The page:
Population ecology of tree succulents (Aloe and Pachypodium) in the arid western cape: Decline of keystone species

Midgley J.J. ; Cowling R.M. ; Hendricks H. ; Desmet P.G. ; Esler K. ; Rundel P. (1997)

Article

Arborescent succulents are conspicuous elements of the arid flora of the far north-western Cape Province. In the Richtersveld and two adjacent more southerly areas (Springbok and Nieuwoudtville), we surveyed the population structure of the following three species, Pachypodium namaquanum (Apocynaceae), Aloe dichotoma and A. pillansii (a rare endemic) (both Liliaceae). Only in the Richtersveld, did both Aloe species have a high proportion of dead individuals and all three species had few seedlings there. Populations in adjacent areas had lower levels of mortality and greater recruitment. Mortality appears to be due to damage by baboons and porcupines. This apparent decline is potentially serious because all three species appear to be keystone species. They supply perches to raptors, nesting sites for other birds, nectar for birds, and food, habitat and moisture to other animals.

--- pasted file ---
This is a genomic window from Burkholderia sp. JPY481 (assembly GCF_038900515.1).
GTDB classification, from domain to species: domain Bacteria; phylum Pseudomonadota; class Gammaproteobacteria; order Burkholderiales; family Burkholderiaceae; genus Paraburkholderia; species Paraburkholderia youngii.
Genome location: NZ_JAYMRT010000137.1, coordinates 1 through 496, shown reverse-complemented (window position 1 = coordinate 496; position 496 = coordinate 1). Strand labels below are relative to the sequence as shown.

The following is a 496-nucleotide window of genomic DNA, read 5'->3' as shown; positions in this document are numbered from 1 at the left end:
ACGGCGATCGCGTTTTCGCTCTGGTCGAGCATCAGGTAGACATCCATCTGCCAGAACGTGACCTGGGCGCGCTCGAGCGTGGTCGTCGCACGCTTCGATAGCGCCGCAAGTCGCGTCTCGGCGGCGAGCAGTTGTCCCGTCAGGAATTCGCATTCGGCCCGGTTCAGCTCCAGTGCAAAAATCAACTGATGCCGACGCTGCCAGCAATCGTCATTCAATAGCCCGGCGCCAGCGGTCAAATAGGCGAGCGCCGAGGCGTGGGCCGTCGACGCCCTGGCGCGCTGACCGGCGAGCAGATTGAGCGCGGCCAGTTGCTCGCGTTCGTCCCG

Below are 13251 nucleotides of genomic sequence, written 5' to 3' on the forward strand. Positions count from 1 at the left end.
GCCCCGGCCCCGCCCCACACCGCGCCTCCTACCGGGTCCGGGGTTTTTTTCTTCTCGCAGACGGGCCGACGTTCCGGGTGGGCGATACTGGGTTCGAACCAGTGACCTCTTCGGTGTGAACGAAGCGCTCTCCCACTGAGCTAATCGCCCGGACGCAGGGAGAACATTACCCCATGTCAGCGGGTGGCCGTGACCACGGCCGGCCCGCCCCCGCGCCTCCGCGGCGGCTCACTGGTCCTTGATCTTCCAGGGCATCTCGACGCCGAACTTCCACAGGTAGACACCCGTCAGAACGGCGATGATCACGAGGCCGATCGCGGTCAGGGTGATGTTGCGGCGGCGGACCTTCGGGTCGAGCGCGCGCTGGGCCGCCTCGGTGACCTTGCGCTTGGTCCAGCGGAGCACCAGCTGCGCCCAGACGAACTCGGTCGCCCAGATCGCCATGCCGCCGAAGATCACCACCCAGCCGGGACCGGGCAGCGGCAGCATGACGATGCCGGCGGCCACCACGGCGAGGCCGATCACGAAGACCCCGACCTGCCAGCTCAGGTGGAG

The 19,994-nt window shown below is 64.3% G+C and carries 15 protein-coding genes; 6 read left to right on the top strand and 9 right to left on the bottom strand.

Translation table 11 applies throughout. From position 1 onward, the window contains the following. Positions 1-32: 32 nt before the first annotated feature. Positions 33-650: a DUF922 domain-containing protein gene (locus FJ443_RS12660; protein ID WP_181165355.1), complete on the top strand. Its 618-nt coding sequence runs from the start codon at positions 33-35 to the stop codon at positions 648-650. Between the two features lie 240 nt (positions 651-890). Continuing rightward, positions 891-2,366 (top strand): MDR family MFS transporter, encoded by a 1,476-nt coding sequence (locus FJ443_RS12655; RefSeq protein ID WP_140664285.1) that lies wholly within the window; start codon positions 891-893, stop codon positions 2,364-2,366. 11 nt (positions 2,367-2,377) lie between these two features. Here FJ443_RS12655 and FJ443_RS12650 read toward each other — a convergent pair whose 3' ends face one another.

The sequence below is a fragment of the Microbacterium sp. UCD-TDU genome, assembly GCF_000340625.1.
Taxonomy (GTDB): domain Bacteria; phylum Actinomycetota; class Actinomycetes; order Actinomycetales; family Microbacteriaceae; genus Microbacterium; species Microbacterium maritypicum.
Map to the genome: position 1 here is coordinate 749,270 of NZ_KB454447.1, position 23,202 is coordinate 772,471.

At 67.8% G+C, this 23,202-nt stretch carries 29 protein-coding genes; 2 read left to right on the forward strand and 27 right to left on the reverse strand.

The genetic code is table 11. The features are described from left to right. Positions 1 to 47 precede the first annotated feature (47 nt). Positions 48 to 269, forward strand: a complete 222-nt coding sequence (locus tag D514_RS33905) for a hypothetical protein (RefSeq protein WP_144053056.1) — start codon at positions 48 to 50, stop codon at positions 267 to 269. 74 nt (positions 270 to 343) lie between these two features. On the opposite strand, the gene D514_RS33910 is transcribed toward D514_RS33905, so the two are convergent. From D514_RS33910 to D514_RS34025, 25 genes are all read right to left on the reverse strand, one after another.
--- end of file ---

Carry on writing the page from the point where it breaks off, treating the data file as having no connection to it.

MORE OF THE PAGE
Please refer to this item in SUNScholar by using the following persistent URL: http://hdl.handle.net/10019.1/9988
This item appears in the following collections: